Risen said he fears the proposed law could be used to make reporting on national security issues more difficult or even illegal, calling the bill “a backdoor Official Secrets Act.” In the United Kingdom, the Official Secrets Act makes it illegal for journalists to publish information obtained from classified government documents.
“I think it’s tough at this point. I don’t think we’ll get a good law and I don’t think we’ll get a good court decision for quite a while,” said Bergman. “And you’re definitely not getting any sympathy whatsoever from the Obama administration.”
Looking at California’s state shield law
But if reporters stand resolute and refuse to sacrifice their principles for their liberty the government will not be able to maintain the status quo forever.
Bergman pointed to what happened in California after Bill Farr, a beloved reporter for the Los Angeles Times refused to tell a judge which lawyer had violated a gag order in the 1972 murder trial of Charles Manson. The judge held Farr in contempt and locked him up for the duration of the trial that stretched on another 46 days. But Farr’s principled stand resonated throughout the state, and in 1980 the California Shield Law became part of the state constitution. Since then the law has grown stronger through the course of many legal challenges over who and what would be included within its protections.
More recently, a 2006 ruling by the state’s 6th District Court of Appeals expanded the California Shield Law to include protections for bloggers and other citizen journalists. That case, which began in 2004, involved an attempt by Apple to compel the owner of a blog to turn over his e-mail records in order to identify the source of a leak within the company. Although a Santa Clara County Superior Court judge found that the Web site’s owner did not qualify as a journalist under the law, the site’s owner filed an appeal along with more than a dozen legal briefs from news publications and journalism organizations and successfully created a new precedent that stands today.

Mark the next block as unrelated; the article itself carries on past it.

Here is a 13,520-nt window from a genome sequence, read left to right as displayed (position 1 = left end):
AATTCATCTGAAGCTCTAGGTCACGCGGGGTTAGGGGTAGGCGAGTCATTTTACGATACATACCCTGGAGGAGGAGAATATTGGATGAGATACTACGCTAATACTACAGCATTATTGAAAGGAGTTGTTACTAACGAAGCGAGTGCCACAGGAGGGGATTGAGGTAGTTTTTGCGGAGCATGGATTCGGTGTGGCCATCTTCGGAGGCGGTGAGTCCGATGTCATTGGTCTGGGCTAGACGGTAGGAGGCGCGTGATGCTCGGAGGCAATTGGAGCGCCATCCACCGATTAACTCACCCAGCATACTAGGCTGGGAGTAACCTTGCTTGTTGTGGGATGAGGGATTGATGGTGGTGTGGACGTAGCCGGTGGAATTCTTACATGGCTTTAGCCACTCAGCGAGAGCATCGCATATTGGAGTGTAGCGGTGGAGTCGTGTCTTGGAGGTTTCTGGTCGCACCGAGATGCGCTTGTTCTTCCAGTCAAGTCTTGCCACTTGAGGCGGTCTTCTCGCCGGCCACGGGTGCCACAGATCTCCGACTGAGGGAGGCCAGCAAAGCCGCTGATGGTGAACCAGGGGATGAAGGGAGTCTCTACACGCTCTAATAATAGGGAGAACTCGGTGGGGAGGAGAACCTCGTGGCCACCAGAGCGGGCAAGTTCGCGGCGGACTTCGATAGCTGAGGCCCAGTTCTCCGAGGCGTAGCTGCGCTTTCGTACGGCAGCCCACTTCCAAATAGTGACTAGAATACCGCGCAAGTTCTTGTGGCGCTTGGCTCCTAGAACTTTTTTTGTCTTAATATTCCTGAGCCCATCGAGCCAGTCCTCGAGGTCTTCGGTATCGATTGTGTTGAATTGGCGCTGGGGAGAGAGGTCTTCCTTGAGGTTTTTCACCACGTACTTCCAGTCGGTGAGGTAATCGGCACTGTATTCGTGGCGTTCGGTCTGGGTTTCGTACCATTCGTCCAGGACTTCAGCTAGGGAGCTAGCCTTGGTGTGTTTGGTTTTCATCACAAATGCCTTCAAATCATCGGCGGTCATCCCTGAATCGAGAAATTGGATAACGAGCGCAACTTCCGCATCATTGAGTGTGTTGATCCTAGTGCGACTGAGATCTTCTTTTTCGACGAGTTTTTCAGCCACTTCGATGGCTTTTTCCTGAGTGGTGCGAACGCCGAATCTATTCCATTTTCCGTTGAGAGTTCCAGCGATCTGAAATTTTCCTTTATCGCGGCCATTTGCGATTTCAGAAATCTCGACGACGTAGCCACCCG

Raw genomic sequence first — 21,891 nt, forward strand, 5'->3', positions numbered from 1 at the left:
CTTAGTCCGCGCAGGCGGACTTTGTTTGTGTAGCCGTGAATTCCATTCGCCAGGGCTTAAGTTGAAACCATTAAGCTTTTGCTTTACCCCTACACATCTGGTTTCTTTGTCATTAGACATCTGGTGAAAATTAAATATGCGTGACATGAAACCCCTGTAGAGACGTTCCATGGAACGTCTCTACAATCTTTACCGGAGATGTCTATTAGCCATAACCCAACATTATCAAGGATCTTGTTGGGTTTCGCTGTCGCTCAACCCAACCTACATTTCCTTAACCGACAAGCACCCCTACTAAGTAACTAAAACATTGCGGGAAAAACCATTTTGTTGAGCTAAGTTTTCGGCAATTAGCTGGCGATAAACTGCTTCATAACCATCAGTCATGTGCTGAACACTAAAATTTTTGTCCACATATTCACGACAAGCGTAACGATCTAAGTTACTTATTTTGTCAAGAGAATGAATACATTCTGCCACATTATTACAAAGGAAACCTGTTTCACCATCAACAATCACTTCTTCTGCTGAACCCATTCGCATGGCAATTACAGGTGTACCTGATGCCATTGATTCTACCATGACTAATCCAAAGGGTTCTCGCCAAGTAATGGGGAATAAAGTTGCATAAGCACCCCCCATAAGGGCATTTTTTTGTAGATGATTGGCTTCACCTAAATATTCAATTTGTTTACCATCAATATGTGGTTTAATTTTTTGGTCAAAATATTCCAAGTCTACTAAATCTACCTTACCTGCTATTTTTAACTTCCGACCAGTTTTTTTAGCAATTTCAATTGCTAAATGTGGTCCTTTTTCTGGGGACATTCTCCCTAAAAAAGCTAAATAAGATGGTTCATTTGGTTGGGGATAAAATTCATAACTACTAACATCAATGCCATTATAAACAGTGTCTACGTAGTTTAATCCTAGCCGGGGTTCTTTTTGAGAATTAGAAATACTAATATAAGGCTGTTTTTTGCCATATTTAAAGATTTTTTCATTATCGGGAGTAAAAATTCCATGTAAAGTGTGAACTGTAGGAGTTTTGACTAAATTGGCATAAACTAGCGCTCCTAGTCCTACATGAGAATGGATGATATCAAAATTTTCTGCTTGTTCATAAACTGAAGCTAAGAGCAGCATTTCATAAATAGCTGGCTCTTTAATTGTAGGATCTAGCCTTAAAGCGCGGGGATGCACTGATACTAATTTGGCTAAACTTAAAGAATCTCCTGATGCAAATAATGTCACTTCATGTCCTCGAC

It’s possible the same course of action could eventually yield similar results in the federal system, but constitutional lawyers doubt the current Supreme Court is likely to establish a reporter’s privilege.
The long fight for a reporter’s privilege
The first version of the Free Flow of Information Act was introduced on the congressional floor in February 2005. At the time, New York Times reporter Judith Miller was in contempt of court for refusing to testify before a Grand Jury but had not yet gone to jail. She was one of a dozen reporters who had been threatened in federal court for refusing to reveal information about their sources, said Virginia Congressman Rick Boucher when introducing the bill.
“The ability of news reporters to assure confidentiality to sources is fundamental to their ability to deliver news on highly contentious matters of broad public interest,” said Boucher. “Without the promise of confidentiality, many sources would not provide information to reporters, and the public would suffer from the resulting lack of information.”
If the government sends Risen to jail, he will be the second New York Times reporter to have been jailed for contempt of court in less than a decade.
“The best way to cope with it — to fight back against the government really — is just to not let it get to you anymore,” said Risen. “What can you do about it except surrender or fight? And I’m not going to surrender.”
Disclosure: I graduated from the Berkeley School of Journalism and participated in Bergman’s class. I also spent several months in a federal detention center after I invoked the reporter’s privilege after being subpoenaed for a Federal Grand Jury, and I was interviewed by Bergman about the experience for the Frontline mini-series News Wars.